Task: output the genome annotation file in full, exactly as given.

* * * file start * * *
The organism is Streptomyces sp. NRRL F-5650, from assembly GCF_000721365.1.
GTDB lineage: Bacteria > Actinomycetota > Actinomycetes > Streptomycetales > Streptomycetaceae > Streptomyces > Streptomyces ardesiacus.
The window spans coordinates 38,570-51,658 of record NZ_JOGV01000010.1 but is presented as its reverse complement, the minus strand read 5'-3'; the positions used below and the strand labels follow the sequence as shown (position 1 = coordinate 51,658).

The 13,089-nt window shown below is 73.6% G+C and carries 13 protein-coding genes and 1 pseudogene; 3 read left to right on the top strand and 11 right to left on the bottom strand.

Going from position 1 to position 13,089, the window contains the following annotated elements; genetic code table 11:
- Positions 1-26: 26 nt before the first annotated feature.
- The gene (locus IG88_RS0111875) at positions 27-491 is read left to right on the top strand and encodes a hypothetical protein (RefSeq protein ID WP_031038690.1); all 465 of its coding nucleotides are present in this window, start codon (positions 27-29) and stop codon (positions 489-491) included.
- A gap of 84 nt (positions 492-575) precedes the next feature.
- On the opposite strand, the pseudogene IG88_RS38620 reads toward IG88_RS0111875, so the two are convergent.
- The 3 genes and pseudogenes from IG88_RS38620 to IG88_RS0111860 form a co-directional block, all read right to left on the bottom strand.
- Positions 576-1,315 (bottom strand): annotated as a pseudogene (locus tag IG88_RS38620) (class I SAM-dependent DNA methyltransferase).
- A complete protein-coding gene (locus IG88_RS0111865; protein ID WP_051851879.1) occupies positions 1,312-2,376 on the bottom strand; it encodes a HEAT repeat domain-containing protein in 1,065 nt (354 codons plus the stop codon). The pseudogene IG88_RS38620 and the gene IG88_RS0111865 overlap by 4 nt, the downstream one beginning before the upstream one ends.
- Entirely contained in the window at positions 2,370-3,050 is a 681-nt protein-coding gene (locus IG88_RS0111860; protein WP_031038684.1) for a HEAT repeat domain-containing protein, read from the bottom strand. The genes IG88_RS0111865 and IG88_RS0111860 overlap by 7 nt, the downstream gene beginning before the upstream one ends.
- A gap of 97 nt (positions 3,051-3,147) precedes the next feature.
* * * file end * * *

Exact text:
The organism is Streptomyces sp. NRRL F-5650, from assembly GCF_000721365.1.
GTDB lineage: Bacteria > Actinomycetota > Actinomycetes > Streptomycetales > Streptomycetaceae > Streptomyces > Streptomyces ardesiacus.
The window spans coordinates 38,570-51,658 of record NZ_JOGV01000010.1 but is presented as its reverse complement, the minus strand read 5'-3'; the positions used below and the strand labels follow the sequence as shown (position 1 = coordinate 51,658).

The 13,089-nt window shown below is 73.6% G+C and carries 13 protein-coding genes and 1 pseudogene; 3 read left to right on the top strand and 11 right to left on the bottom strand.

Going from position 1 to position 13,089, the window contains the following annotated elements; genetic code table 11:
- Positions 1-26: 26 nt before the first annotated feature.
- The gene (locus IG88_RS0111875) at positions 27-491 is read left to right on the top strand and encodes a hypothetical protein (RefSeq protein ID WP_031038690.1); all 465 of its coding nucleotides are present in this window, start codon (positions 27-29) and stop codon (positions 489-491) included.
- A gap of 84 nt (positions 492-575) precedes the next feature.
- On the opposite strand, the pseudogene IG88_RS38620 reads toward IG88_RS0111875, so the two are convergent.
- The 3 genes and pseudogenes from IG88_RS38620 to IG88_RS0111860 form a co-directional block, all read right to left on the bottom strand.
- Positions 576-1,315 (bottom strand): annotated as a pseudogene (locus tag IG88_RS38620) (class I SAM-dependent DNA methyltransferase).
- A complete protein-coding gene (locus IG88_RS0111865; protein ID WP_051851879.1) occupies positions 1,312-2,376 on the bottom strand; it encodes a HEAT repeat domain-containing protein in 1,065 nt (354 codons plus the stop codon). The pseudogene IG88_RS38620 and the gene IG88_RS0111865 overlap by 4 nt, the downstream one beginning before the upstream one ends.
- Entirely contained in the window at positions 2,370-3,050 is a 681-nt protein-coding gene (locus IG88_RS0111860; protein WP_031038684.1) for a HEAT repeat domain-containing protein, read from the bottom strand. The genes IG88_RS0111865 and IG88_RS0111860 overlap by 7 nt, the downstream gene beginning before the upstream one ends.
- A gap of 97 nt (positions 3,051-3,147) precedes the next feature.